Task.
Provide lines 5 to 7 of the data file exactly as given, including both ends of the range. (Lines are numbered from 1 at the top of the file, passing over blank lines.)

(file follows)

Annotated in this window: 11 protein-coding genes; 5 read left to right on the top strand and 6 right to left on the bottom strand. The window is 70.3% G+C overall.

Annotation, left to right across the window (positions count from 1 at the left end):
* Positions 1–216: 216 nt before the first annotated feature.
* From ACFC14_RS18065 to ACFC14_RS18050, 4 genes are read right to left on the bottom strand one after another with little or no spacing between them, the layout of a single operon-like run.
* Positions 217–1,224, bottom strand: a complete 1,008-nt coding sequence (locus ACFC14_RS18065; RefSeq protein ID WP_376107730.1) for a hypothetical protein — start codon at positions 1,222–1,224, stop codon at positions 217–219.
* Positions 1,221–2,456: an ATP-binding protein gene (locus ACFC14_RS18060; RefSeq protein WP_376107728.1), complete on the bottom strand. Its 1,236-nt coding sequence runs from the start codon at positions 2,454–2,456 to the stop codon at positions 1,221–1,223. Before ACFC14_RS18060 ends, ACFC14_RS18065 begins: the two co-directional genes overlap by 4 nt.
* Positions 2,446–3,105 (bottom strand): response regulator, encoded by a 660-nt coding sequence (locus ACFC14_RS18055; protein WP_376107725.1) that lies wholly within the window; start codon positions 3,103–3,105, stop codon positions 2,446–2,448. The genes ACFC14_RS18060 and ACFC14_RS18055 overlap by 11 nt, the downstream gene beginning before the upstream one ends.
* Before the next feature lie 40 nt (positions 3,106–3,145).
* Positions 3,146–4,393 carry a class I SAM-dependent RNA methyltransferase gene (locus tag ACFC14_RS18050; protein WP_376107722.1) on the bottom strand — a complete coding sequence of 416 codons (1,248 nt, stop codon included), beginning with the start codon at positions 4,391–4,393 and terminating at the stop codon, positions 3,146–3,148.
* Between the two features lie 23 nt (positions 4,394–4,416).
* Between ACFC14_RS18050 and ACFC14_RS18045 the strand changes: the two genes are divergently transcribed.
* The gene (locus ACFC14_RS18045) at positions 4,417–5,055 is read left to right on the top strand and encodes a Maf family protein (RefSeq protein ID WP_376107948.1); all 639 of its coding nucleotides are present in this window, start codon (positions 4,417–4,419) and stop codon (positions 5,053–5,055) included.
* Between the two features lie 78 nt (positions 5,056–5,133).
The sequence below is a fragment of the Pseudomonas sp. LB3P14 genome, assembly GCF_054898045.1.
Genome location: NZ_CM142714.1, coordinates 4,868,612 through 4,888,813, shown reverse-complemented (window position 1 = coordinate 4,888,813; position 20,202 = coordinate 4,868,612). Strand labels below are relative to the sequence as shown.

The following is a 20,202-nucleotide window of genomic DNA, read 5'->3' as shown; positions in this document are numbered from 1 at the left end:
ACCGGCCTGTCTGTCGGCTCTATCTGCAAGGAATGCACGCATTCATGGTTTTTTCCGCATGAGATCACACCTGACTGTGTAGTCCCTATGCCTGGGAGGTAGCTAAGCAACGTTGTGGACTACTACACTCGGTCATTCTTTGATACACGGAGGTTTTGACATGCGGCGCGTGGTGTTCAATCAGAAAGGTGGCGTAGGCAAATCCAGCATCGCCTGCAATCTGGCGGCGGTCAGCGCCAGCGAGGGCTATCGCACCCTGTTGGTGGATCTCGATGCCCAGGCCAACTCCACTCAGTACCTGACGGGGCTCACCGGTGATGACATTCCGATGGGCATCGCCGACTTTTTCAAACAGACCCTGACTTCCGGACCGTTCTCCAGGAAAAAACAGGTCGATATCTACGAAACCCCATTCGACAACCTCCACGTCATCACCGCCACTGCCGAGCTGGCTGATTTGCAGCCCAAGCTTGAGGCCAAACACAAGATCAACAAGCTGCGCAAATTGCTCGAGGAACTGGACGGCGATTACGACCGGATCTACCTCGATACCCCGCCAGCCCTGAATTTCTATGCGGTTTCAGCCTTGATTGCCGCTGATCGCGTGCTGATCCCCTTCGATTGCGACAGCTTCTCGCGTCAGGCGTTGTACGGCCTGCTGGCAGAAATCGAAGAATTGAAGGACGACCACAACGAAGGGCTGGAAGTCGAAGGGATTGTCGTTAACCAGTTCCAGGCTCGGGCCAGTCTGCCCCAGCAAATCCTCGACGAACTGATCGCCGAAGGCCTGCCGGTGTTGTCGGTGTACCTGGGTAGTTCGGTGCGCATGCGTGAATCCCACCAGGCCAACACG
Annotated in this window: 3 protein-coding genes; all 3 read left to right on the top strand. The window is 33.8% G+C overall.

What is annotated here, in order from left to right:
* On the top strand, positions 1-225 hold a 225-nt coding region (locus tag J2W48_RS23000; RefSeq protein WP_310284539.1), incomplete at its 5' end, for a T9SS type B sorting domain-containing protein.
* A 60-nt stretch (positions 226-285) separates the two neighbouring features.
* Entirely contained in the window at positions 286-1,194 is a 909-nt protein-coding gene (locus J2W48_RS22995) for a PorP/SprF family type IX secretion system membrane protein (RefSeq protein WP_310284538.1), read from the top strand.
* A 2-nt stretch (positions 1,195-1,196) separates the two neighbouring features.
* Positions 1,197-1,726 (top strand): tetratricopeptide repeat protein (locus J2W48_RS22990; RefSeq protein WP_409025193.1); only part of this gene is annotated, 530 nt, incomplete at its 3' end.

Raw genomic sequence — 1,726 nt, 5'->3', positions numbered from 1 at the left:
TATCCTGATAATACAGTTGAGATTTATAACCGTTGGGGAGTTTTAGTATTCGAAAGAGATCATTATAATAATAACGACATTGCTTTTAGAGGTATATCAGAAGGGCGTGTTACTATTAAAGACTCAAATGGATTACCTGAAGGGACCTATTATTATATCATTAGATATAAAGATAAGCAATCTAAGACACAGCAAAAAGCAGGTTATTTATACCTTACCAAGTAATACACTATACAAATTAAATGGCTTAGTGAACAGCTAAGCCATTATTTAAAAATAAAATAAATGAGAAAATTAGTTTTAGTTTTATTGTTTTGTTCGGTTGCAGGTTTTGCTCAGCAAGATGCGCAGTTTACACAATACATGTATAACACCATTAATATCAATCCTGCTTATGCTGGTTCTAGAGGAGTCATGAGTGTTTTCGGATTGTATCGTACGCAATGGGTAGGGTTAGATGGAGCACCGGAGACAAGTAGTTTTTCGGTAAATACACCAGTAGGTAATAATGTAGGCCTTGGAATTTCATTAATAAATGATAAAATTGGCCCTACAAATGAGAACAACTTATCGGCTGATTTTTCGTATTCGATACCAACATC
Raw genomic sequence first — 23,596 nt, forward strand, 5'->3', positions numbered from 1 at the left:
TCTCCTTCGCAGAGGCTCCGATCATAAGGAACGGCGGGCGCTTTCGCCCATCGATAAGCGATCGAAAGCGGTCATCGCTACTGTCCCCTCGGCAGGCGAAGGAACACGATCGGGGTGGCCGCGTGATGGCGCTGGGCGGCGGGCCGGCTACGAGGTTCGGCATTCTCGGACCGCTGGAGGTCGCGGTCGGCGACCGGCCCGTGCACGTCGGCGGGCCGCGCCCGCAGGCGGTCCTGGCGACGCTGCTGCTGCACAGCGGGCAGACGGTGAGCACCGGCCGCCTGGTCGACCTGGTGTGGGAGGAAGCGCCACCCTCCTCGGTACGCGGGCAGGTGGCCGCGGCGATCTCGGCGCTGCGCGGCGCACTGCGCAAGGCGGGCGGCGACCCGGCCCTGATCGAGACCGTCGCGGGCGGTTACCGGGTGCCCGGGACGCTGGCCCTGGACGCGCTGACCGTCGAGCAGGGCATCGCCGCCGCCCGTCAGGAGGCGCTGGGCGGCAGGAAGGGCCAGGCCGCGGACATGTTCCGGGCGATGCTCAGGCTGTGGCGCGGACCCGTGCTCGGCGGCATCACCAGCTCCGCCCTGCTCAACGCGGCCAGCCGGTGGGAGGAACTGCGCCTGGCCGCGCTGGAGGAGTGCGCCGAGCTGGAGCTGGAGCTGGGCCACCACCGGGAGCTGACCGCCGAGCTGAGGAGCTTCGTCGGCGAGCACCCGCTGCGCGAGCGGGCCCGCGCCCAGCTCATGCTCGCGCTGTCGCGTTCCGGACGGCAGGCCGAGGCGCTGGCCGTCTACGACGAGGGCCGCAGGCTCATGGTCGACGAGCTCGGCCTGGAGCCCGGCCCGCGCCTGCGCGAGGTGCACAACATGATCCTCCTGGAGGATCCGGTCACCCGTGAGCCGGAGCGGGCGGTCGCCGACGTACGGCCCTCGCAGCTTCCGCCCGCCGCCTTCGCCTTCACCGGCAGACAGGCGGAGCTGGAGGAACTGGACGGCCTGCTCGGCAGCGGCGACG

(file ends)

* Positions 217–1,224, bottom strand: a complete 1,008-nt coding sequence (locus ACFC14_RS18065; RefSeq protein ID WP_376107730.1) for a hypothetical protein — start codon at positions 1,222–1,224, stop codon at positions 217–219.
* Positions 1,221–2,456: an ATP-binding protein gene (locus ACFC14_RS18060; RefSeq protein WP_376107728.1), complete on the bottom strand. Its 1,236-nt coding sequence runs from the start codon at positions 2,454–2,456 to the stop codon at positions 1,221–1,223. Before ACFC14_RS18060 ends, ACFC14_RS18065 begins: the two co-directional genes overlap by 4 nt.
* Positions 2,446–3,105 (bottom strand): response regulator, encoded by a 660-nt coding sequence (locus ACFC14_RS18055; protein WP_376107725.1) that lies wholly within the window; start codon positions 3,103–3,105, stop codon positions 2,446–2,448. The genes ACFC14_RS18060 and ACFC14_RS18055 overlap by 11 nt, the downstream gene beginning before the upstream one ends.